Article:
There are many reasons for this change. First and foremost, they are rooted in the experience of police repression that social movements and political activists have had to endure in recent years.
“The mobilization against pension reform and, before it, the ‘gilets jaunes’ made this militant generation aware of the unpunished police violence that neighborhoods have been suffering for years. The considerable intensification of police repression has demarginalized these young people and these neighborhoods, and changed the way we look at them today,” Bertho details. Coquerel agrees: “What the working-class neighborhoods have been suffering for years, others are suffering today, even if not with the same severity. So everyone understands that it’s the same social order that’s at stake.”
What’s more, for several years now, links have been forged between traditional labor movement organizations and movements from working-class and marginalized neighborhoods: for instance the Comité Adama (a campaign group first set up to seek justice for Adama Traoré, a young black man who died in police custody in 2016) led the “people’s rising tide” march in Paris on May 26, 2018.
For Kokoreff, this new understanding on the Left also stems from the politicization of working-class neighborhood collectives and the fight against police violence, which have raised the awareness of political parties: “There has been a new awareness over the last twenty years, which is undoubtedly linked to the development of decolonial and postcolonial movements, such as Black Lives Matter, which Assa Traoré [founder of the Comité Adama], for example, drew inspiration from. The Left’s ‘software’ has changed, and the basic axiom of the American sociology of riots, according to which they always have a political explanation, has been adopted. The subtext today is: Who protects us from the police?”
During the 2005 riots, Ligue communiste révolutionnaire (LCR) leader Alain Krivine, a resident of Saint-Denis, recognized an elusive situation, “where dialogue is, for the moment, uncertain and we don’t have the means to pursue another policy.” Almost twenty years later, his political heir, Olivier Besancenot, spokesman for the New Anti-Capitalist Party (NPA), claims to be closer to the driving forces behind the Immigrant and Banlieues Movement (MIB) and the Comité Adama: “The revolt is there. Now, either we go into denial, that is to say, into a law-and-order response, or we start from the responses that come from the movements on the ground. Working-class neighborhoods are not political deserts. Left-wing parties need to assert their solidarity, and move away from paternalism,” asserts Besancenot.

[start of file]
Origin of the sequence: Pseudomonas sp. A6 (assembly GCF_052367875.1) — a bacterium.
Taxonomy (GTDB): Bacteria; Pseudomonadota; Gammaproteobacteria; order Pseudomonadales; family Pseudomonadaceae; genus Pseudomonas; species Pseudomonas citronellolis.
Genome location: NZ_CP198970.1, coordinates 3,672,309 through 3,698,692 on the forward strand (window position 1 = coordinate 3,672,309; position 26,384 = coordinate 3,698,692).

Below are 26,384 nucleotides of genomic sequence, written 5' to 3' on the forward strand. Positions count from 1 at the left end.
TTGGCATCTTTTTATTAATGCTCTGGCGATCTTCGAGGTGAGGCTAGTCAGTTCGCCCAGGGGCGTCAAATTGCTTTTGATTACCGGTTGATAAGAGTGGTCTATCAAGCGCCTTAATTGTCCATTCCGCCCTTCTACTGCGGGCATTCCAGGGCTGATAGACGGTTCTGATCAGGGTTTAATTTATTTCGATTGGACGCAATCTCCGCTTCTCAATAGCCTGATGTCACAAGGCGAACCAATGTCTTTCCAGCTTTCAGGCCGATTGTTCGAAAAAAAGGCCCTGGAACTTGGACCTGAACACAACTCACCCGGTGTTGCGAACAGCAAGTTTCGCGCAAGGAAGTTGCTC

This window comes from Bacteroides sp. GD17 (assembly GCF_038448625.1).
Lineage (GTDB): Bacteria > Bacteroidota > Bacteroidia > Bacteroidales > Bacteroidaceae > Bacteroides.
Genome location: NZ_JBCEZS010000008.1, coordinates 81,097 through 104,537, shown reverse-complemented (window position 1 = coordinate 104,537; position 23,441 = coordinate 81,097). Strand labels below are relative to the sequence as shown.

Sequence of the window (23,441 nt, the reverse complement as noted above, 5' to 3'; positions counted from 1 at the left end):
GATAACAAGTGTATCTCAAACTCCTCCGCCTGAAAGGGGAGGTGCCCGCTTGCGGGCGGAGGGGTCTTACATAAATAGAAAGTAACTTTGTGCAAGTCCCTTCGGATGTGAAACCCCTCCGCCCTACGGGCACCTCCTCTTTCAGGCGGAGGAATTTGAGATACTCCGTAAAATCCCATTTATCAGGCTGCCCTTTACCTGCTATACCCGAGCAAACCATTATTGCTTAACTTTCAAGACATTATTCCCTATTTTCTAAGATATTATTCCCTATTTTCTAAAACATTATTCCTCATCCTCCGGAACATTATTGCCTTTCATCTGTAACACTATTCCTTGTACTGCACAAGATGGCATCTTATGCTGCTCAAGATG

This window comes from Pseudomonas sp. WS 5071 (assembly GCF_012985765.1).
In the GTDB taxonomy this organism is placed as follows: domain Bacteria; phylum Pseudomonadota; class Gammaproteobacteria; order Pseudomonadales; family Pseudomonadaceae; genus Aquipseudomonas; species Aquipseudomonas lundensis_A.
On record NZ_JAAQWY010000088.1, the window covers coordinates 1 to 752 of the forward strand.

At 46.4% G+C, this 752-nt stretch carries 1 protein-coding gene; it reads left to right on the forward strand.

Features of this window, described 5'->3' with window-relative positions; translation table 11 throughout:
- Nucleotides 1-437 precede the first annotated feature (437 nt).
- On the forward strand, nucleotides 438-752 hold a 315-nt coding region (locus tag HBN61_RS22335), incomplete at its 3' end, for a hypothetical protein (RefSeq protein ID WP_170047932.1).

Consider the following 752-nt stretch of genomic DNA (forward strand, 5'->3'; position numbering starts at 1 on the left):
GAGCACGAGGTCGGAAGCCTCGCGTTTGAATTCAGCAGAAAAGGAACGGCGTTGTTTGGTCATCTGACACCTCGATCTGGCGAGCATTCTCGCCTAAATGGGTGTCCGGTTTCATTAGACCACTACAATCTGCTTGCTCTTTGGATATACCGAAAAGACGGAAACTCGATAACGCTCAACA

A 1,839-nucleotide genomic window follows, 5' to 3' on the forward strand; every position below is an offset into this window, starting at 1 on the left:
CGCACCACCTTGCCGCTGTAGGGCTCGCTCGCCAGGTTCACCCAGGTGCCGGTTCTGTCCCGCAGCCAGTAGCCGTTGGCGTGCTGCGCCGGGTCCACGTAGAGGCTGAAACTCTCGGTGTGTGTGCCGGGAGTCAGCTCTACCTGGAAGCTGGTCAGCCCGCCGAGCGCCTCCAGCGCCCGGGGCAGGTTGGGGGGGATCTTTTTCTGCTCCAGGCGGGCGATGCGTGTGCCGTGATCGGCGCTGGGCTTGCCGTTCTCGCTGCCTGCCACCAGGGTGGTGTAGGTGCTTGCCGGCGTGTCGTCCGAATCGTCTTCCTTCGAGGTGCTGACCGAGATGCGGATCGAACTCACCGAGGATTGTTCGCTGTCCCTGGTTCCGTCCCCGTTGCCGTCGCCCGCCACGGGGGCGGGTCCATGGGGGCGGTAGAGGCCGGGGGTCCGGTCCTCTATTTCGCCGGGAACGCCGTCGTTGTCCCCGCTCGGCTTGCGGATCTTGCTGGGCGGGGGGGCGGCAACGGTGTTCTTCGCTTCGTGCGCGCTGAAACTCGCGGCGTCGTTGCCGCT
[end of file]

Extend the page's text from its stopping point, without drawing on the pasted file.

From this point of view, Mélenchon’s recent presidential campaign also testifies to a change in the way left-wing programs take into account the inhabitants of working-class and marginalized neighborhoods and their situation. Former spokesperson for the Indigènes de la République, Houria Bouteldja, hailed a “France Insoumise remolded by struggles,” attesting to a political landscape that has changed since 2005.
In the political history of the former Socialist senator Mélenchon, this turning point came in 2019, when he took part in the march against Islamophobia: “There’s been a shift on his part on this subject, he’s cleaned up his act a little and, during the 2022 campaign, he pointed the finger at the issue of police violence, police impunity, and the necessary independence of the police force,” notes Kokoreff.
“Jean-Luc Mélenchon’s campaign, his tone toward the banlieues and Islamophobia, which is a dimension of what they suffer, has built bridges,” confirms Bertho. In fact, Mélenchon achieved a spectacular breakthrough in urban centers and their immediate suburbs in 2022.
However, there is still a yawning gulf separating the Left from the poorest housing projects — and we should be under no illusions about its ability to impact the course of events. Former Socialist interior minister Bernard Cazeneuve’s responsibility for the legislation allowing easier use of firearms by law enforcement has not been forgotten. Nor is the still-recent participation of the Socialists and Greens in the police union demonstration on May 19, 2021, in front of the National Assembly. On the Left, only France Insoumise did not attend.
Today, even if it has been muted by the shock of the video of Nahel’s death, this divide remains in the background, in the criticism leveled at the Insoumise who refuse to call for calm. Yet Coquerel is determined to put a positive spin on things: “Now, there’s a broad understanding on the Left that, whatever form anger takes, it’s about legitimate things, notably the use of the police as a tool for discriminatory control of people in our neighborhoods.”